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Species Tetraopes femoratus - Red-femured Milkweed Borer

Red-femured Milkweed Beetle (Tetraopes femoratus)? - Tetraopes femoratus beetle on milkweed - ID help please ... - Tetraopes femoratus Red-femured Milkweed Borer - Tetraopes femoratus beetle id - Tetraopes femoratus Tetraopes femoratus? - Tetraopes femoratus Cerambycidae - Tetraopes femoratus Tetraopes femoratus? - Tetraopes femoratus Tetraopes femoratus
Classification
Kingdom Animalia (Animals)
Phylum Arthropoda (Arthropods)
Subphylum Hexapoda (Hexapods)
Class Insecta (Insects)
Order Coleoptera (Beetles)
Suborder Polyphaga (Water, Rove, Scarab, Long-horned, Leaf and Snout Beetles)
No Taxon (Series Cucujiformia)
Superfamily Chrysomeloidea (Long-horned and Leaf Beetles)
Family Cerambycidae (Long-horned Beetles)
Subfamily Lamiinae (Flat-faced Longhorns)
Tribe Tetraopini
Genus Tetraopes (Milkweed Longhorns)
Species femoratus (Red-femured Milkweed Borer)
Explanation of Names
Tetraopes femoratus LeConte 1847
Size
8-19 mm (1)
Identification
This is without doubt the most variable and probably the most widespread species in the genus. (2)
Note: edges of mid-pronotal callus are sharply defined (1):

Det. M. A. Quinn, 2016
Range
mostly w US, BC, and Midwest / n Mex. (2), also AL(3)
nearly all BG records from w. of the Mississippi R., similar to the range of one of the primary hosts Asclepias speciosa
Season
mostly: Jun-Sept (BG data)
Food
Asclepias fascicularis, A. hallii, A. lemmonii, A. longifolia var. hirtella, A. meadii, A. speciosa, A. syriaca, A. viridis (2)(4)(5)(6)(7)
Life Cycle
Larvae bore into stems and overwinter in roots. Pupation occurs in spring, and adults emerge in mid to late summer (8)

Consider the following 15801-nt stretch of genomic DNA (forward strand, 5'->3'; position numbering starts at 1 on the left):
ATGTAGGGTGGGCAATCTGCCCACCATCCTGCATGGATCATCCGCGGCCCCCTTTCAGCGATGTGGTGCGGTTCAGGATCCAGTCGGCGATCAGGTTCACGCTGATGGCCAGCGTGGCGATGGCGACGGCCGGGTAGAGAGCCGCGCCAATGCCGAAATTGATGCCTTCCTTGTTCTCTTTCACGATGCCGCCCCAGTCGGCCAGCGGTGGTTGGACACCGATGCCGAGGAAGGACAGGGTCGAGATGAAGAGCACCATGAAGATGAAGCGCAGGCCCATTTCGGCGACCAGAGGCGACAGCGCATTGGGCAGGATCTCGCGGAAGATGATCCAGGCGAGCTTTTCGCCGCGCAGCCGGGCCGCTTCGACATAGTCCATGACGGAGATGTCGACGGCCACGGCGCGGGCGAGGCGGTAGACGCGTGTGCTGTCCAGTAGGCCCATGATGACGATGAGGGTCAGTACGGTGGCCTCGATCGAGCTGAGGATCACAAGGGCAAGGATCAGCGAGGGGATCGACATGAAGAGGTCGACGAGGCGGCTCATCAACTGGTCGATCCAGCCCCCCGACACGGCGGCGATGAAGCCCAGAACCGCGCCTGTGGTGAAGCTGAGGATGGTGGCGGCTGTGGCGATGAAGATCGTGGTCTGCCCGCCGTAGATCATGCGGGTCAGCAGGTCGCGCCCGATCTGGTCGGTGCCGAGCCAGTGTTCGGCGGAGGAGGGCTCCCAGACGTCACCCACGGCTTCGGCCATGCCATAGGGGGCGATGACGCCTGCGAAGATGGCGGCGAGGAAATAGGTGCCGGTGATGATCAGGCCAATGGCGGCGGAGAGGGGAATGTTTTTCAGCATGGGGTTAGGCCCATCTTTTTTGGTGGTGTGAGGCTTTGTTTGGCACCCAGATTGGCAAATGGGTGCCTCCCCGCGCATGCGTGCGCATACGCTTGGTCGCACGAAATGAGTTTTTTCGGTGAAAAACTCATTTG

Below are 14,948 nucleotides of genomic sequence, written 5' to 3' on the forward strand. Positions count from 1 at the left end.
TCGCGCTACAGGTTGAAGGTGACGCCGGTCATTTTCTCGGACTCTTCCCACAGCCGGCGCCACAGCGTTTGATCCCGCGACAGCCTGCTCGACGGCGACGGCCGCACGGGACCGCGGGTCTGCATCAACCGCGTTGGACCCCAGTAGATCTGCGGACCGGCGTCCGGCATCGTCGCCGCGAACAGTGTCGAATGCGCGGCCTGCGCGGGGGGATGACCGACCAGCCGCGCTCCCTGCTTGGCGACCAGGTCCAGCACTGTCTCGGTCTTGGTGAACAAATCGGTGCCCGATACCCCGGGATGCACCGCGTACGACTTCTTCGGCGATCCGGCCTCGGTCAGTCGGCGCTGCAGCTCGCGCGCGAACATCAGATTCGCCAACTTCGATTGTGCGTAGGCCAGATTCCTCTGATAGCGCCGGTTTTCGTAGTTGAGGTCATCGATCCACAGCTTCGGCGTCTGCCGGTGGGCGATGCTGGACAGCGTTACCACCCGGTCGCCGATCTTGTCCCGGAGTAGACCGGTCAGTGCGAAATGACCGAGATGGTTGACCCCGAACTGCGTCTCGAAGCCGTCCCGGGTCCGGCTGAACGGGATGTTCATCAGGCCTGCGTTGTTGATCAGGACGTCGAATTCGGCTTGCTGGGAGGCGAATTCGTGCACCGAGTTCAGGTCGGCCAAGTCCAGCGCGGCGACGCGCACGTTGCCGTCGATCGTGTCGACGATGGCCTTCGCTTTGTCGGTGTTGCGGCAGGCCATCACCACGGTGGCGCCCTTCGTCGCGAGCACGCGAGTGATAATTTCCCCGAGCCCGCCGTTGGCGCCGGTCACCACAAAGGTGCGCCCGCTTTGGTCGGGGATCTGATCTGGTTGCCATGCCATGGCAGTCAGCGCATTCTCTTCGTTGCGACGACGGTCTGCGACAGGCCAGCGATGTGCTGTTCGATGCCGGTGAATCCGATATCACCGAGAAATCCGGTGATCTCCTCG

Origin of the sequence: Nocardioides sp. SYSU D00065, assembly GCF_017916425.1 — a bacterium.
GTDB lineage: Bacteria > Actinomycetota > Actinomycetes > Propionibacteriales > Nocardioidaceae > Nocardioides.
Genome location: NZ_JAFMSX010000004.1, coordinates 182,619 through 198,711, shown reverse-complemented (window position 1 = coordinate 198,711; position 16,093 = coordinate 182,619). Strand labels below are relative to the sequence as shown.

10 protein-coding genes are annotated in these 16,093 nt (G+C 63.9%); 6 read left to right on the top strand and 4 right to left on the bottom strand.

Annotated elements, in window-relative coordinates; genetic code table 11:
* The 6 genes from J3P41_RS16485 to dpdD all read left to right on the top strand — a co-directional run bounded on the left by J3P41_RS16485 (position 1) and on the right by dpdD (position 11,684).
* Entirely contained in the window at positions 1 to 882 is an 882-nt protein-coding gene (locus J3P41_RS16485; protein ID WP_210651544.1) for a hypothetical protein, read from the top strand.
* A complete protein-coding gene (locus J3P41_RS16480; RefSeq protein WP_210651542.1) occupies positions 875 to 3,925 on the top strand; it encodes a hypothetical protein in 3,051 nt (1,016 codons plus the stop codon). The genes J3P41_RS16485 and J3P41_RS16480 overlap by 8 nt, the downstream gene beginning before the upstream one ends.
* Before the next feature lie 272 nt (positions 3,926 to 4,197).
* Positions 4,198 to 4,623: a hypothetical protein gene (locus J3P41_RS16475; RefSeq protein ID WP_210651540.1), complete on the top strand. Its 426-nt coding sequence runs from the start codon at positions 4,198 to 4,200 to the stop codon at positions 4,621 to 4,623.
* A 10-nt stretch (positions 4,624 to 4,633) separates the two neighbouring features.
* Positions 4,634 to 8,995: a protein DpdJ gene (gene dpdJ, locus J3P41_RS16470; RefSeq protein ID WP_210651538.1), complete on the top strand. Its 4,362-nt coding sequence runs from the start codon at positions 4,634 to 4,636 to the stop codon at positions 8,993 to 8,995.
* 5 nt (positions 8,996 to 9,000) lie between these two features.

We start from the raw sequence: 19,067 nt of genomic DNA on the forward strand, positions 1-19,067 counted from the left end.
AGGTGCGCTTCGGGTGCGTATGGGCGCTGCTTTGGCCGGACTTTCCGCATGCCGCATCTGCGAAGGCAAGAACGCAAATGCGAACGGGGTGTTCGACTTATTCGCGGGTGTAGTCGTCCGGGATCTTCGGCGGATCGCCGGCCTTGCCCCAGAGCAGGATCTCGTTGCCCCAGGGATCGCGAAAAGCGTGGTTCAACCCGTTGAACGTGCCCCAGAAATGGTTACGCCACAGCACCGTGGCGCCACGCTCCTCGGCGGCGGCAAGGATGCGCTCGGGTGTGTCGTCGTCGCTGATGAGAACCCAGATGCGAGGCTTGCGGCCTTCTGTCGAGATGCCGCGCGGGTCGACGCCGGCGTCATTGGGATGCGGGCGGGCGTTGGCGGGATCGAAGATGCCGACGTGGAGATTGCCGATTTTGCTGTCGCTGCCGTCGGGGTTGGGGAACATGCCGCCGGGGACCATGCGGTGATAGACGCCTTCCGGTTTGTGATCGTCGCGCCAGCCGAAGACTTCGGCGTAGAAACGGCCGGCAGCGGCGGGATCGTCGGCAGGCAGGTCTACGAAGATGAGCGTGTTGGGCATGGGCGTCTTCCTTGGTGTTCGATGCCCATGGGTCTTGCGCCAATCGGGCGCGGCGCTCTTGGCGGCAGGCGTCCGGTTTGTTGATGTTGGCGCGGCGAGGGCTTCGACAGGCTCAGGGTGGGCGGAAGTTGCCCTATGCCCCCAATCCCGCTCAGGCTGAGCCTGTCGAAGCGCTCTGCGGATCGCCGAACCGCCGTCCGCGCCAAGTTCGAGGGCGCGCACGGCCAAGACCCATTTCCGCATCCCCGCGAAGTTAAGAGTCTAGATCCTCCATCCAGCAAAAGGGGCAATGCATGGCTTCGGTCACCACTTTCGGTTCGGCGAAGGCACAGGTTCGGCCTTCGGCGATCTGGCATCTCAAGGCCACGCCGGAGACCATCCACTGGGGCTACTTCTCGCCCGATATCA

See Also
similar ringed ant. and flattened ant. tip, but has long setae restricted to ant. joints and less well defined mid-pronotal callus (1):

Tetraopes texanus Horn
Det. M. A. Quinn, 2016
Print References
Hanley, Cerambycidae of North Dakota (8)
Yanega, p. 147, fig. 235 (1)
Dillon, p. 657, plate LXV (9)
Rea et al. p. 53 fig. 185--photo (10)
LeConte, J.L. 1847. Fragmenta entomologica. Journal of the Academy of Natural Sciences of Philadelphia (2)1: 71-93.
Works Cited
1.Field Guide to Northeastern Longhorned Beetles (Coleoptera: Cerambycidae)
Douglas Yanega. 1996. Illinois Natural History Survey.
2.The Cerambycidae of North America, Part VII, No. 2: ... subfamily Lamiinae, tribes Acanthocinini through Hemilophini.
E. Gorton Linsley & John A. Chemsak. 1995. University of California Publications in Entomology 114: 1-292.
3.Disjunct distribution of Cerambycidae (Coleoptera) in the black belt prairie and Jackson prairie in Mississippi and Alabama.
Schiefer, T.L. 1998. Coleopterists Bulletin 52(3): 278-284.
4.The timing of insect/plant diversification: might Tetraopes (Col.: Cerambycidae) and Asclepias (Asclepiadaceae) have co-evolved?
Farrell B.D., Mitter C. 1998. Biol. J. Linn. Soc. 63: 553–577.
5.Survey of Coleoptera collected on the common milkweed, Asclepias syriaca, at one site in Ohio
Dailey, P.J., R.C. Graves and J.M. Kingsolver. 1978. The Coleopterists Bulletin, 32(3): 223-229.
6.Insect herbivores of 12 milkweed (Asclepias) species.
Betz, R.F., W.R. Rommel & J.J. Dichtl. 2000. Pp. 7-19. In: C. Warwick (ed.). Proceedings of the 15th North American Prairie Conference, Natural Areas Association, Bend, OR.
7.Biological and distributional observations on Cerambycidae from the southwestern United States.
Rice, M.E., R.H. Turnbow, Jr. & F.T. Hovore. 1985. The Coleopterists Bulletin 39(1): 18-24.
8.Cerambycidae of North Dakota
Guy A. Hanley. 2005. Minot State University.
9.A Manual of Common Beetles of Eastern North America
Dillon, Elizabeth S., and Dillon, Lawrence. 1961. Row, Peterson, and Company.
10.Milkweed, Monarchs and More: A Field Guide to the Invertebrate Community in the Milkweed Patch
Ba Rea, Karen Oberhauser, Michael Quinn. 2003. Bas Relief Publishing Group.